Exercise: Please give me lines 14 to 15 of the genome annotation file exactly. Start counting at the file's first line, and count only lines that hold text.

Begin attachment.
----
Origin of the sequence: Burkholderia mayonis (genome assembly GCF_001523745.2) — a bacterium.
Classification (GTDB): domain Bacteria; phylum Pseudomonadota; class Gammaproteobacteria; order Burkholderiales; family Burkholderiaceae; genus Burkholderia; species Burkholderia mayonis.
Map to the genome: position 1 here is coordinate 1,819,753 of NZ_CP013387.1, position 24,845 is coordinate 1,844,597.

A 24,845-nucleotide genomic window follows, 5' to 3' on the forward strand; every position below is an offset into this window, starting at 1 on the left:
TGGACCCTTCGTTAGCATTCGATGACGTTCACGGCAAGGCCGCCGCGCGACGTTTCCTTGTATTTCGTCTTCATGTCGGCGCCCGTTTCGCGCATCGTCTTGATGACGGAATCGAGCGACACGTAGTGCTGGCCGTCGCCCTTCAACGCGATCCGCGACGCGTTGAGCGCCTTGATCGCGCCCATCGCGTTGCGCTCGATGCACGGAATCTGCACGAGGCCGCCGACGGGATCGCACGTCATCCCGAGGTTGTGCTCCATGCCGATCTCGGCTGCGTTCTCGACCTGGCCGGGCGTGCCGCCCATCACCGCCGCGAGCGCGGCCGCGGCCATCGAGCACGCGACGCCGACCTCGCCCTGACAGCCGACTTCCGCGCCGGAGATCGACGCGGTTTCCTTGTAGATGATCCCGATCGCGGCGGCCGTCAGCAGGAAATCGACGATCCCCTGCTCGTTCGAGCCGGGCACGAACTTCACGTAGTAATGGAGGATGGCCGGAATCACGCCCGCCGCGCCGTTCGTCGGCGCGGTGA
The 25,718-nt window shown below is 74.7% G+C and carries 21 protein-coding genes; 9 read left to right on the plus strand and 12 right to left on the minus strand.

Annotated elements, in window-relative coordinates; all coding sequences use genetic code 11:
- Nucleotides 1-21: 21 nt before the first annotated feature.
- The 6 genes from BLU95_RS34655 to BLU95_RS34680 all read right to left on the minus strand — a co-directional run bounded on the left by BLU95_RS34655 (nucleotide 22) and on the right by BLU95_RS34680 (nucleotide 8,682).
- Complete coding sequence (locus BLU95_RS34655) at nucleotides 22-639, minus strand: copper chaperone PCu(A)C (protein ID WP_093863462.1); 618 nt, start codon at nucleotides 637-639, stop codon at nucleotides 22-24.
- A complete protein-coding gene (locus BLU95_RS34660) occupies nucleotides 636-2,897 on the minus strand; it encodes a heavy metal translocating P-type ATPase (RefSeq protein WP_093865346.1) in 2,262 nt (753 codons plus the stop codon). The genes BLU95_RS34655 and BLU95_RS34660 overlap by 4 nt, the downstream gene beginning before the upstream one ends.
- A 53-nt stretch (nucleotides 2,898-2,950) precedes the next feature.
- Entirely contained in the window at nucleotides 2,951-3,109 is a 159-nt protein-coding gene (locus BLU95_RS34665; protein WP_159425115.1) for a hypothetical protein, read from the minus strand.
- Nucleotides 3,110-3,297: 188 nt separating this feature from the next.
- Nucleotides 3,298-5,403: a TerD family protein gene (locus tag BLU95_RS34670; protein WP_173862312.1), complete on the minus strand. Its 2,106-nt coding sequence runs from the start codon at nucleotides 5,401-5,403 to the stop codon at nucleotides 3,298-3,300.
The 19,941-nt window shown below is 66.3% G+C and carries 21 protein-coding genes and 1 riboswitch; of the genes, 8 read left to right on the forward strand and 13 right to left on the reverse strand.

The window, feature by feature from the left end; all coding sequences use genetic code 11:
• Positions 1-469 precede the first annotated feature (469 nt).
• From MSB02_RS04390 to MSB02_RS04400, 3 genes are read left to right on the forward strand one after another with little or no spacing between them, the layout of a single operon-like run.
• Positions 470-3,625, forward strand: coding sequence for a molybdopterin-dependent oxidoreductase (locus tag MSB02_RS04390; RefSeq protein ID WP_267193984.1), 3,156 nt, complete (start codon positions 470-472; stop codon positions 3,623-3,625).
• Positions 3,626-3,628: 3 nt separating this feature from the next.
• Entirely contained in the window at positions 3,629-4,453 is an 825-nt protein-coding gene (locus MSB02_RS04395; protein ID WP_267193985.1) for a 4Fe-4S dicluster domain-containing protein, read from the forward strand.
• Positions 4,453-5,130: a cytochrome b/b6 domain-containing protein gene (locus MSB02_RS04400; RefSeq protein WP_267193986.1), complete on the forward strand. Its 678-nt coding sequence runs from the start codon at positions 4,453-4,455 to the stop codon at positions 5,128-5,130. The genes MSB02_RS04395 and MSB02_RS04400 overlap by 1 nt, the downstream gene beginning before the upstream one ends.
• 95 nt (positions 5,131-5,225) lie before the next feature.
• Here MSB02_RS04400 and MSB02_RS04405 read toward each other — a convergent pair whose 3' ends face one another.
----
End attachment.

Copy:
- Nucleotides 3,110-3,297: 188 nt separating this feature from the next.
- Nucleotides 3,298-5,403: a TerD family protein gene (locus tag BLU95_RS34670; protein WP_173862312.1), complete on the minus strand. Its 2,106-nt coding sequence runs from the start codon at nucleotides 5,401-5,403 to the stop codon at nucleotides 3,298-3,300.